The North Atlantic right whale, an endangered species with roughly 500 individuals remaining, is currently the focus of conservation efforts aimed at reducing mortality rates associated with ship strikes and entanglement in fishing gear. Consistent monitoring of the population since 1980 has revealed evidence that climate-associated changes in prey availability have played an important role in the population’s recovery. The considerable inter-decadal differences observed in population growth coincide with remote Arctic and North Atlantic oceanographic processes that link to the Gulf of Maine ecosystem. Using capture-recapture models, I will quantify the role of prey availability on right whale demographic transitional probabilities and use a corresponding demographic model to forecast population growth rates into the next century. Contrary to previous predictions, the right whale population is projected to recover in the future as long as prey availability and mortality rates remain within the ranges observed during 1980-2012. However, recent events indicate a northward range shift in right whale prey, potentially resulting in decreased prey availability and/or an expansion of right whale habitat into unprotected waters. An annual increase in the number of whale deaths comparable to that observed during the summer 2017 mass mortality event will cause a decline to extinction, even under conditions of normal prey availability. This study highlights the importance of understanding the oceanographic context for observed population changes when evaluating the efficacy of conservation management plans for endangered marine species.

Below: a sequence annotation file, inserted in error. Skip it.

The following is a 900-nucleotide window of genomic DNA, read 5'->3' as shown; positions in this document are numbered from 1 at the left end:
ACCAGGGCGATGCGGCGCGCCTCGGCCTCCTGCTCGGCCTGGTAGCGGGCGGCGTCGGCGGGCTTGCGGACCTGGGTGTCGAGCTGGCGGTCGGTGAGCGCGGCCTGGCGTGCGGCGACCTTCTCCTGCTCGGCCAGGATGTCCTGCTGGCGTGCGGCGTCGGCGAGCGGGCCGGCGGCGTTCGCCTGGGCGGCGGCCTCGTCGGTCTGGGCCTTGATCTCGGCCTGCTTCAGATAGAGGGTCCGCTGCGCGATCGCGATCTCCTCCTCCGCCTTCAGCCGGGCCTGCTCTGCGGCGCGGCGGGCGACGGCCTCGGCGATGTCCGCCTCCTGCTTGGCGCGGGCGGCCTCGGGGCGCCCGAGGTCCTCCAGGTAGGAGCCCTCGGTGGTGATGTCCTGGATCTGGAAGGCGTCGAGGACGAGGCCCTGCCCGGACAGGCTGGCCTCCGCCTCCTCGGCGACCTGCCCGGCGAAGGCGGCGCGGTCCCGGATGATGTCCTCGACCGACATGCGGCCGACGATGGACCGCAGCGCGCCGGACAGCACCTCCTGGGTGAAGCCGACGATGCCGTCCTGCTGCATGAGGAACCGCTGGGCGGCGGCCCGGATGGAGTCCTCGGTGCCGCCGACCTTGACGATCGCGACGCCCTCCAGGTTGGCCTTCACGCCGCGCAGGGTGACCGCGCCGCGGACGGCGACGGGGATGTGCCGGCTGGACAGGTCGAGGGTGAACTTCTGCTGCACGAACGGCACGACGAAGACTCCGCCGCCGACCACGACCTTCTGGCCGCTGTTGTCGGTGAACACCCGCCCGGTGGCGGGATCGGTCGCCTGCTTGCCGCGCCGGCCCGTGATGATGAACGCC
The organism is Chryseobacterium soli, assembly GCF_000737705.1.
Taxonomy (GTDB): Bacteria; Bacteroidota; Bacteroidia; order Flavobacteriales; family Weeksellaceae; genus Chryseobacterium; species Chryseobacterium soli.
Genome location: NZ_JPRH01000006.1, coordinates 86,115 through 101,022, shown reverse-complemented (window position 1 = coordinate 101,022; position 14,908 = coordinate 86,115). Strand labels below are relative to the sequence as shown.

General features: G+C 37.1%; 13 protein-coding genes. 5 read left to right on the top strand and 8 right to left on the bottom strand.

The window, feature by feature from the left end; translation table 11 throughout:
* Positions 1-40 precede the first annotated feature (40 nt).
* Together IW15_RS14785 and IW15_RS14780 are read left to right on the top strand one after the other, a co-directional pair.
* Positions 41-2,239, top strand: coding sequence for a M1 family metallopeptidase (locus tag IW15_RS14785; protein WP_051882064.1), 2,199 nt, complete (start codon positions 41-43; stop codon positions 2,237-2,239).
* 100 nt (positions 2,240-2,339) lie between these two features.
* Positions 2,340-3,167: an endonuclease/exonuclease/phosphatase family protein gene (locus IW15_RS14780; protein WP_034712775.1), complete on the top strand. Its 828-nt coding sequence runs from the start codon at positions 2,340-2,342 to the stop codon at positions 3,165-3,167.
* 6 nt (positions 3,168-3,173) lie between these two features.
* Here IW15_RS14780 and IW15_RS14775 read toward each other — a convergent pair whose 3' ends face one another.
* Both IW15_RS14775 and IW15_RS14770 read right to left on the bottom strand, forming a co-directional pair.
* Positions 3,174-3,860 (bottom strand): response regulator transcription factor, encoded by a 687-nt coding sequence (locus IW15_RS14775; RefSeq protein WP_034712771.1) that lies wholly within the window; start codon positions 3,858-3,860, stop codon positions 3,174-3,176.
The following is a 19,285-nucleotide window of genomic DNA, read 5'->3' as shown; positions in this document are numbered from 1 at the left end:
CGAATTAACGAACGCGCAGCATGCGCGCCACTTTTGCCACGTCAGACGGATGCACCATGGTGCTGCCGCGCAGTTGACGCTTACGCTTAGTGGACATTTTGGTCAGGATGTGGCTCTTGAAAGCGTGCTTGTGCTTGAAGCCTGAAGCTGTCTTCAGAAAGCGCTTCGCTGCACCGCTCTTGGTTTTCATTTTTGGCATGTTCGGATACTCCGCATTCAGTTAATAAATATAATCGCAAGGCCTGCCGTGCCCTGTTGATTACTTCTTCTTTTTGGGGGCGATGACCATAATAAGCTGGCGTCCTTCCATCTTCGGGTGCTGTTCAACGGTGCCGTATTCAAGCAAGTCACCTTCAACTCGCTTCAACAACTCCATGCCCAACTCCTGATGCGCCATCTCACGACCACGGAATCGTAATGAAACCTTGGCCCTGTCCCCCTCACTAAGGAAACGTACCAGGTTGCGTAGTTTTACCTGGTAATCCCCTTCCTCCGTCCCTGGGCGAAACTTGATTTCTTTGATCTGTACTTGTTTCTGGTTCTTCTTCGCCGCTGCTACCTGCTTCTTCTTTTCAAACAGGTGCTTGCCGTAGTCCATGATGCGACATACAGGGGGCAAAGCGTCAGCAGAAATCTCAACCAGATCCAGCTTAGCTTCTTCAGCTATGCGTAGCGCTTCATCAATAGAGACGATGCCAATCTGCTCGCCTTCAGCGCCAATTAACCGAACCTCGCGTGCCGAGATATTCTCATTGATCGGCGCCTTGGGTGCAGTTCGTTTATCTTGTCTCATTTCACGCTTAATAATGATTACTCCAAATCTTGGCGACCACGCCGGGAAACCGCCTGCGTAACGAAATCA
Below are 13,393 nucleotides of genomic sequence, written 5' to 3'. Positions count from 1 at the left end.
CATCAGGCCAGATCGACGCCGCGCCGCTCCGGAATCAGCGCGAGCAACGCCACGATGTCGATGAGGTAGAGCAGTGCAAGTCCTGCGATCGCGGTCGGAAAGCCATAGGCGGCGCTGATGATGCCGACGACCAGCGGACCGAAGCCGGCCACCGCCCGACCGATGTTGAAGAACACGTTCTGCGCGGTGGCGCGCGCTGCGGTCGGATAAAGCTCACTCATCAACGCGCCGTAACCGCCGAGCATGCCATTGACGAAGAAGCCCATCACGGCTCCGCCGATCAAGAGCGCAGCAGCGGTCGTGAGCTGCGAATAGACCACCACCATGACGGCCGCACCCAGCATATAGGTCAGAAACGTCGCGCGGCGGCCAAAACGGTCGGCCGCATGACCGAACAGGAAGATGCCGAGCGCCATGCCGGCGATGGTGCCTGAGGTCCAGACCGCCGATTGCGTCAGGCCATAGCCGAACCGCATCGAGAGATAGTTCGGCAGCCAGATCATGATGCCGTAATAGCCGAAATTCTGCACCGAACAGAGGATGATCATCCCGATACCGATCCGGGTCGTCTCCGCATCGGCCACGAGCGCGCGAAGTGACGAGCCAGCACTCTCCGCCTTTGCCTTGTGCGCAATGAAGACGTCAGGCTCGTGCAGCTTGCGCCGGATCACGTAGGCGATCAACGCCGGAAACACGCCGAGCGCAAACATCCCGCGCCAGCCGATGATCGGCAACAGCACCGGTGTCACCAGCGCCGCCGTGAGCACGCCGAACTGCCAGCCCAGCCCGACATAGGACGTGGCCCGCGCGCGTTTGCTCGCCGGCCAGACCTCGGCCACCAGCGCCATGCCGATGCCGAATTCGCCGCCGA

Speaker: Erin Meyer-Gutbrod
Erin is a postdoctoral scholar with the Marine Science Institute at the University of California, Santa Barbara. She is broadly interested in assessing ecosystem response to anthropogenic impacts, with a focus on commercially valuable and at-risk species. She is currently conducting a net environmental benefit analysis of oil and gas platform decommissioning scenarios in the Southern California Bight.
Erin’s Website: https://meyer–gutbrod.weebly.